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Date and Calendar Formatting in the .NET Framework

The easiest and most efficient way of formatting dates in the .NET world is to take advantage of the DateTime structure, which provides methods allowing you to perform culture-sensitive operations on DateTime. Use the DateTimeFormatInfo class to format and display a DateTime based on a culture-specific standard. DateTimeFormatInfo defines how DateTime values are formatted and displayed, depending on the culture. For example, using the ShortDatePattern, the date April 24, 2001, is formatted as 4/24/2001 for the "en-US" culture and 24/04/2001 for the "en-GB"-English (United Kingdom)-culture.

An instance of DateTimeFormatInfo can be created for a specific culture, but not for a neutral culture. A neutral culture does not provide enough information to display the correct date format. You just saw that English (United States) and English (United Kingdom) share the same neutral culture-English-and yet have completely different formatting for the date.

The following code example displays the current date using the DateTimeFormatInfo.ShortDatePattern property when the CurrentThread.CurrentCulture is set to "en-US," and then to "de-DE" (German in Germany).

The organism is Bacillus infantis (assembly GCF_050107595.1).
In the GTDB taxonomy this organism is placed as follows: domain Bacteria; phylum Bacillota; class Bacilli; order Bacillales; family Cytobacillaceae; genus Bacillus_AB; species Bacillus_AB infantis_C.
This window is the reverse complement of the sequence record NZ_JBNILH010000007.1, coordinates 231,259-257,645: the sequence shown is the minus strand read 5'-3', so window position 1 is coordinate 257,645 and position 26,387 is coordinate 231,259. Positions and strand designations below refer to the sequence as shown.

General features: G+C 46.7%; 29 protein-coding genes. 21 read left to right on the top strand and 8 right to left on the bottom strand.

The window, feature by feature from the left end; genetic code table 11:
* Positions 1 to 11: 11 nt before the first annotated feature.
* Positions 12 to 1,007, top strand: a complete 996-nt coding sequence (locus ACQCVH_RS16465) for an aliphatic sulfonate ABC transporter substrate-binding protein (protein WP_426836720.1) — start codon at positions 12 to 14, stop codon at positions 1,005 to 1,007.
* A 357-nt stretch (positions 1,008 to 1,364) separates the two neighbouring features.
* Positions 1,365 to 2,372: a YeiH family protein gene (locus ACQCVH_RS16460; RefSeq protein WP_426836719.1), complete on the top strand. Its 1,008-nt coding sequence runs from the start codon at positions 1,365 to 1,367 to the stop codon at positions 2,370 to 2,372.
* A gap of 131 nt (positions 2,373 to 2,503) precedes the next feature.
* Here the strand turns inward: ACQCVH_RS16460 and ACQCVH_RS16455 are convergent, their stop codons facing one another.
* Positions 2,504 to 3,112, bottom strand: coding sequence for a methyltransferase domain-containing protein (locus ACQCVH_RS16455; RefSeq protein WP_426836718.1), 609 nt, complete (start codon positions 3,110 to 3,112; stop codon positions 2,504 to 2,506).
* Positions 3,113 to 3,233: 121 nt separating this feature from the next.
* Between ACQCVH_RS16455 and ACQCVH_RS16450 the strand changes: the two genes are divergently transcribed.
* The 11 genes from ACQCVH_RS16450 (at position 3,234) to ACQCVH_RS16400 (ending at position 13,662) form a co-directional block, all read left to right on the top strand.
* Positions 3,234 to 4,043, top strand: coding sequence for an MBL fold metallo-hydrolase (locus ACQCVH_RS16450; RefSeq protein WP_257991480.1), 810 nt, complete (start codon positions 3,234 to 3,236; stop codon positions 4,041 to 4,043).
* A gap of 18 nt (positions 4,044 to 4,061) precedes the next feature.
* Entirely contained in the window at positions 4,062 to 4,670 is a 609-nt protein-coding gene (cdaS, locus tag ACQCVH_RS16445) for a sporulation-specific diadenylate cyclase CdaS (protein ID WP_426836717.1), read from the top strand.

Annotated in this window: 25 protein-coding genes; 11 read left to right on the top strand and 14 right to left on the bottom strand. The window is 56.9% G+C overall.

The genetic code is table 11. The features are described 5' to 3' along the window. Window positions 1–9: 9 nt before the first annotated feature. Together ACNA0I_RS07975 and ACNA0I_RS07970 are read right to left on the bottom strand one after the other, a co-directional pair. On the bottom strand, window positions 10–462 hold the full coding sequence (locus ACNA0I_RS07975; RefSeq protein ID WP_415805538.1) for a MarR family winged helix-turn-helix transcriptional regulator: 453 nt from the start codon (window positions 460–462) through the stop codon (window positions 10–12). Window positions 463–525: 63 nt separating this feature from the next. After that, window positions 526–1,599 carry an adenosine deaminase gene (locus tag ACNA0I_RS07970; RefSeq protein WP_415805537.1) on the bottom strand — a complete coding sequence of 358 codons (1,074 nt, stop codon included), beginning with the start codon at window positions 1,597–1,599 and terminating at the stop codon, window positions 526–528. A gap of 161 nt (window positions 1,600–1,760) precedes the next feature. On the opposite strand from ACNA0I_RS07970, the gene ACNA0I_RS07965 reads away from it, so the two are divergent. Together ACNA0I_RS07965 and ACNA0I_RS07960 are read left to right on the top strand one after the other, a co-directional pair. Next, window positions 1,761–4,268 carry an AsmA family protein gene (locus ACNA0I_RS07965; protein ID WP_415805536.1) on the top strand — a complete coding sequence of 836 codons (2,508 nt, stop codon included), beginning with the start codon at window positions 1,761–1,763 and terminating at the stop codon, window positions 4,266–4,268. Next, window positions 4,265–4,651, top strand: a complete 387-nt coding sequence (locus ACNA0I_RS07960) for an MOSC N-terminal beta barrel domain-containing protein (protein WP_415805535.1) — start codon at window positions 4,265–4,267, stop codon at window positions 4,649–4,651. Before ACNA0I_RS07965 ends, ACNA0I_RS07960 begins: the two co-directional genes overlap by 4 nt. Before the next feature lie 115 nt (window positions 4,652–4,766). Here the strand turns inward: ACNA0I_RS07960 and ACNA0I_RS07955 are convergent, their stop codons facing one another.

using System;

using System.Globalization;

using System.Threading;public class FormatDate

{

 public static void Main()

 {

 DateTime dt = DateTime.Now;

 // Set the CurrentCulture property to U.S. English.

 Thread.CurrentThread.CurrentCulture = new CultureInfo("en-US");  // Display dt, formatted using the ShortDatePattern.

 // and the CurrentThread.CurrentCulture.

 Console.WriteLine(dt.ToString("d"));  // Create a CultureInfo object for German in Germany.

 CultureInfo ci = new CultureInfo("de-DE");  // Display dt, formatted using the ShortDatePattern

 // and the CultureInfo object.

 Console.WriteLine(dt.ToString("d", ci));

 }

}

If you execute this code on April 24, 2001, the output appears as follows:

4/24/2001 // short-date format for English (United States) 24.04.2001 // short-date format for German (Germany)

The table below lists the standard format characters for each standard pattern of formatting, and the associated DateTimeFormatInfo property that can be set to modify the standard pattern. The format characters are case-sensitive; for example, "g" and "G" represent slightly different patterns.